Subway Gas Test Begins Today: Why Is NYPD Pumping Chemicals Into New York City Train Tunnels? [VIDEO]
The subway gas test, a $3.4 million project funded by the U.S. federal government, begins today in New York City. The test involves the NYPD working in conjunction with scientists from the Brookhaven National Laboratory, a national laboratory located in Upton, N.Y. on Long Island. They plan to pump a non-toxic chemical into the city's subway tunnels and monitor how the gas spreads. The subway gas test will take place on 21 subway lines and dozens of stations citywide.
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The controlled subway gas test involves the use of perfluorocarbon tracers, an odorless, colorless and non-toxic gas usually reserved for finding leaks in hazardous waste containment systems. Over the next 20 days, officials will pump the gases through subway tunnels across the city on three different days in order to see how airborne contaminants travel through the city's subway grid. Their hope is that the drill will help them develop an emergency response plan in the event of a chemical attack.
"The NYPD works for the best but plans for the worst when it comes to potentially catastrophic attacks such as ones employing radiological contaminants or weaponized anthrax," Police Commissioner Raymond Kelly said in a statement. He added: "This field study with Brookhaven's outstanding expertise will help prepare and safeguard the city's population in the event of an actual attack."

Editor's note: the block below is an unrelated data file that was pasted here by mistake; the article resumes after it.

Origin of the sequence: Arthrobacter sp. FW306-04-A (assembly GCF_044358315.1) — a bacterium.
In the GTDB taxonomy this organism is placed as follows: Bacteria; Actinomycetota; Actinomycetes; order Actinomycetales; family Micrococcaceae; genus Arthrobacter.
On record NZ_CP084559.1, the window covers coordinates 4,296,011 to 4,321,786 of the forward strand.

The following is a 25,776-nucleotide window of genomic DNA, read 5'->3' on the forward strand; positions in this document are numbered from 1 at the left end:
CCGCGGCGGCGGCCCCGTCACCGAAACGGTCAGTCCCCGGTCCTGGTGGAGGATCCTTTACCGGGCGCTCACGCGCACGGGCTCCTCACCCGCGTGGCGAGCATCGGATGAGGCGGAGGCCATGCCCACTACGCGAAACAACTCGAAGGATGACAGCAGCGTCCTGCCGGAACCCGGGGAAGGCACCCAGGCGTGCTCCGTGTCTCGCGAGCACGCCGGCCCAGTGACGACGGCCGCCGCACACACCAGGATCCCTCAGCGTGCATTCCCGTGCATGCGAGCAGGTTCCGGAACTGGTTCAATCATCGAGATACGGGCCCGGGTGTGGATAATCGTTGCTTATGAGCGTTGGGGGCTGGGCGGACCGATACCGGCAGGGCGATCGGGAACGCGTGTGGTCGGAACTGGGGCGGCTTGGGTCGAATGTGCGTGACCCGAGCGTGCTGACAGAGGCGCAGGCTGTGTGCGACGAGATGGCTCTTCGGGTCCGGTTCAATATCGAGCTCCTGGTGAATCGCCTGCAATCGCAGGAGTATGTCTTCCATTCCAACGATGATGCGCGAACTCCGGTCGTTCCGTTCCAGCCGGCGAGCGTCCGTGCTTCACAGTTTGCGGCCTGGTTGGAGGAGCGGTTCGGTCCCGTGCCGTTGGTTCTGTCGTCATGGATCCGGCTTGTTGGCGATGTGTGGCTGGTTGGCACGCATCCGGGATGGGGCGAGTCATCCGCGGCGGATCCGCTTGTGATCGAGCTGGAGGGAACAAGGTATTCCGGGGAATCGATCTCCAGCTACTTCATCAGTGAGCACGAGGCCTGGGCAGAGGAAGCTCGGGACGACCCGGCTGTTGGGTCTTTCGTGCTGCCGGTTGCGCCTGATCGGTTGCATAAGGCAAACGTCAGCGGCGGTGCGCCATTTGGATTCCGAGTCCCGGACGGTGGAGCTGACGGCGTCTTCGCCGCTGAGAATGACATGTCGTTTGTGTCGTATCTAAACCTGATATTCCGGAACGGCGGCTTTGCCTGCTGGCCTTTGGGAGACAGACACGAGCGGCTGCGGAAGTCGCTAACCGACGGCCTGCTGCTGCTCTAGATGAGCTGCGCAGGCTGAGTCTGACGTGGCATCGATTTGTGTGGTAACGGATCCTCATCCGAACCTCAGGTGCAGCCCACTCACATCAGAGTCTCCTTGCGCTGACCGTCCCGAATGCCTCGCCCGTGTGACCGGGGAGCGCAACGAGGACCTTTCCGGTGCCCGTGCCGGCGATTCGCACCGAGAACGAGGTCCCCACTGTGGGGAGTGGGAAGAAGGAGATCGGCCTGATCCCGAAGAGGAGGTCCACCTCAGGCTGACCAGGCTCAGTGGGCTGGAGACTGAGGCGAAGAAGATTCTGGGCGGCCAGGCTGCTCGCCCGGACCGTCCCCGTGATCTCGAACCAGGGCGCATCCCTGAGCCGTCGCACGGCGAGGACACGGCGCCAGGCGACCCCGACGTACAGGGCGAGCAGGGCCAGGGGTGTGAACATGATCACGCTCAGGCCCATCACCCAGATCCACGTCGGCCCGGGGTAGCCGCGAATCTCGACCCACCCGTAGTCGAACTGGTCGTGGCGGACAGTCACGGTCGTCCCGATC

According to New York Daily News, the public will be able to spot roughly 200 detection devices located throughout the five boroughs in both underground and street-level stations. The subway gas test devices will be clearly marked and will be placed in security stations, street lights and will also be carried by researchers.
Eight years ago, in the summer of 2005, researchers in New York conducted a related subway gas test in Midtown. Similar tests have also been carried out in Boston and Washington, D.C.
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